Something similar happened more recently with the work of my distinguished colleagues at Brandeis’ Cohen Center for Modern Jewish Studies, in the Israel Literacy Measurement Project. What, they asked, should students know about Israel? How can we assess that knowledge? These are good and important conceptual problems. The project then approached these problems by developing a bank of multiple-choice questions, such as, “Who is the current prime minister of Israel?” and “With which Arab countries does Israel have signed peace treaties?” Alas, CMJS discovered that students are largely Israel-illiterate. To be clear, the authors of the study did not propose a curriculum or a pedagogy; their focus is assessment, and their approach to developing the test bank questions was deliberative. By validating the instrument, they proposed that others might use this assessment to determine whether their students are learning what we want them to learn about Israel: “The test bank is available to [others] and tests can be customized through item selection to assess knowledge gained over the course of a particular program, trip, or classroom experience.”
The sensitive reader will have guessed that I have serious concerns about this entire approach. First, scholars such as Sam Wineburg have documented the ways in which standardized tests almost always “discover” that kids, no matter what age or from what background, don’t know enough. This pattern has repeated itself for decades, in fact since the beginning of standardized testing. This strongly indicates that the problem is not these particular kids and their particular education but the approach to assessment itself, an approach that is designed to reveal gaps in knowledge. Rather than devising an instrument that tells us the facts that students do not know, how might the landscape look different once we understood what students do know?
The second worry about this approach, articulated by Jonah Hassenfeld in a column in the Forward about the Israel literacy work, is that there is scant evidence for a correlation between knowing isolated facts and being able to do serious thinking within the particular subject. Nobody is opposed to facts, of course. But the particular performance of correctly choosing among four possible answers in a multiple choice test is not foundational for higher thinking about Israel, any more than knowing Hirsch’s cultural literacy terms is foundational for reading complicated texts. Facts are not the building blocks of meaning. Instead, we operate with what psychologists call “schemata,” larger frameworks into which we organize information; we learn (and retain) facts only when we contextualize them in some schema, narrative or conceptual framework. That is where we ought to focus our pedagogic attention.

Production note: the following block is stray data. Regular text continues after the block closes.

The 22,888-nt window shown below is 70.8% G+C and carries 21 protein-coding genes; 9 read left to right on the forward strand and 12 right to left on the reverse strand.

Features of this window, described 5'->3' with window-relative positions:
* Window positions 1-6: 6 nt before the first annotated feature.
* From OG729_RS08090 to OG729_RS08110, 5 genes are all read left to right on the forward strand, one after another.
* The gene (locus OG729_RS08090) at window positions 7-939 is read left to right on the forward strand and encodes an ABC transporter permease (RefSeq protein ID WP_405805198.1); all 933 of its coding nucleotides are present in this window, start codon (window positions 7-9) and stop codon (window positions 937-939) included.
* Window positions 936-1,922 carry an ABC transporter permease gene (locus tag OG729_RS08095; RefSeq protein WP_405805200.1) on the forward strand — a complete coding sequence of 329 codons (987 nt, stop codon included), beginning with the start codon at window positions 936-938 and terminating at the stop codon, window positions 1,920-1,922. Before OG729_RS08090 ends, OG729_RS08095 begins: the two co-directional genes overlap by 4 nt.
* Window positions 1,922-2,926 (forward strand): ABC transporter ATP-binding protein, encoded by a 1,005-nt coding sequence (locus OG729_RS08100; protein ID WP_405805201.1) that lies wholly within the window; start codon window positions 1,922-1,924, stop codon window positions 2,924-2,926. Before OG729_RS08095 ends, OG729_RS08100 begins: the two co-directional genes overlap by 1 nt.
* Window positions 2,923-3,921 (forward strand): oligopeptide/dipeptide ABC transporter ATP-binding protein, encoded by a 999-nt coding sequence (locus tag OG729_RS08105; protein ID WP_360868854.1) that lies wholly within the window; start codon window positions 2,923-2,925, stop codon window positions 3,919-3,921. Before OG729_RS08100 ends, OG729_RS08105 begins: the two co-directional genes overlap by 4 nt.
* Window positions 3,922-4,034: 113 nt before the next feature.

The third, related worry about this approach draws on a classic work in philosophy of education by Alfred North Whitehead. One hundred years ago, in 1916, Whitehead warned against “the passive reception of disconnected ideas, not illumined with any spark of vitality.” The term he introduced was “inert ideas,” which captures through an analogy with chemistry the ways in which certain ideas just sit there in the head (as it were), not interacting with other ideas, and importantly, not employed by their possessor for any constructive purpose. “Education with inert ideas,” he wrote, “is not only useless; it is, above all things, harmful.” But when we construct assessments that focus on individual facts, we run the risk of encouraging our educators to teach to those tests.
Where does this leave us? The alternative to literacy is illiteracy, and surely we do not want that. So let’s go back to the original understanding of literacy to see whether it can be redeemed for the purposes of thinking about Jewish literacy as a goal of Jewish education.
The first step in redeeming the concept of literacy is to recall that, before Hirsch introduced his particular notion of cultural literacy, it referred to a human capacity, not to words or concepts. Someone who is literate can do something that we think is worth doing. The philosopher Gilbert Ryle wrote about the difference between two kinds of knowledge, know-how and know-that. Hirsch-style cultural literacy is know-that. But literacy is know-how.
If we keep that in mind, then we will stay focused on the question of how to help students do that thing better. Hirsch’s original insight is surely relevant: one of the reasons that students have trouble reading (at any level, in any subject) is that they encounter information that is unfamiliar to them. But the conclusion to be drawn is not that we should therefore teach them all that information in advance. Instead, the conclusion to be drawn is that we need to scaffold learning experiences to help students encounter and master increasingly difficult texts in whatever language those texts happen to be.